Press-Barnathan provides in-depth case studies of several key relationships in the post-World War II era: Israel and Egypt; Israel and Jordan; Japan, the Philippines, and Indonesia; Japan and South Korea; Germany and France; and Germany and Poland. She creates an analytical framework through which to view each of these cases based on three factors: the domestic balance between winners and losers from transition to peace; the economic disparity between former enemies; and the impact of third parties on stimulating new cooperative economic initiatives. Her approach provides both a regional and cross-regional comparative analysis of the degree of success in maintaining and advancing peace, of the challenges faced by many nations in negotiating peace after conflict, and of the unique role of economic factors in this highly political process.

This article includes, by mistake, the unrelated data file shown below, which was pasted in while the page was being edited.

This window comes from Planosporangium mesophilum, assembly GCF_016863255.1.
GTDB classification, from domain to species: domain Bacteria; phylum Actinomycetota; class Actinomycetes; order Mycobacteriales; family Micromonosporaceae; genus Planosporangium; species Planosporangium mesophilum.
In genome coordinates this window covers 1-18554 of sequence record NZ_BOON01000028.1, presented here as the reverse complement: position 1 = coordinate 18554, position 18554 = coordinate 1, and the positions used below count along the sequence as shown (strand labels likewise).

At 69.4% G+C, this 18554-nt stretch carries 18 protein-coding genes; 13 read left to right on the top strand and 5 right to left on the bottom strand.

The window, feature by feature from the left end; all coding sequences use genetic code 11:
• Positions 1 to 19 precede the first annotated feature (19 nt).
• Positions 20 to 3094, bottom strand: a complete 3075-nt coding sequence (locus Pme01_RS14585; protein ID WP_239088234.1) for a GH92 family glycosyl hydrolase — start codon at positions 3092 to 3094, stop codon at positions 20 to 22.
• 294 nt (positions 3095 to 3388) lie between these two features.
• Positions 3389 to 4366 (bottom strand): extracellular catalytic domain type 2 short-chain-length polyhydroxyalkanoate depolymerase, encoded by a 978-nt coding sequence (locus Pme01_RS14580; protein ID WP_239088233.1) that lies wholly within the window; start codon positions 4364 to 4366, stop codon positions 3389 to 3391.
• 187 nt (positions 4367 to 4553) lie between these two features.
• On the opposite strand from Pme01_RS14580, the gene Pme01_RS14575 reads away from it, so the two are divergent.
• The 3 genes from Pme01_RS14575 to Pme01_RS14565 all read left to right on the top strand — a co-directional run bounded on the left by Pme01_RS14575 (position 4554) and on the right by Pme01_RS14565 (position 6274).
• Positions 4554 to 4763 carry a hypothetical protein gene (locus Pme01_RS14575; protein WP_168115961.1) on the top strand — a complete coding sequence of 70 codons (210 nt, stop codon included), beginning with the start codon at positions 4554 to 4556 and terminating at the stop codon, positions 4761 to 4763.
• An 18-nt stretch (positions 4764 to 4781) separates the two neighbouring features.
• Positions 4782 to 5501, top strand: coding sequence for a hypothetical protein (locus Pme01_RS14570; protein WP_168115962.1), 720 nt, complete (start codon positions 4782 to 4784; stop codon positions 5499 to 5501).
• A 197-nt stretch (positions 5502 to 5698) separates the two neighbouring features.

Press-Barnathan employs both liberal and realist theory to examine the motivations of these states and the societies they represent. She also weighs their power relations to see how these factor into economic interdependence and the peace process. She reveals the predominant role of the state and big business in the initial transition phase (“cold” peace), but also identifies an equally vital need for a subsequent broader societal coalition in the second, normalizing phase (“warm” peace). Both levels of engagement, Press-Barnathan argues, are essential to a durable peace. Finally, she points to the complex role that third parties can play in these transitions, and the limited long-term impact of direct economic side-payments to the parties.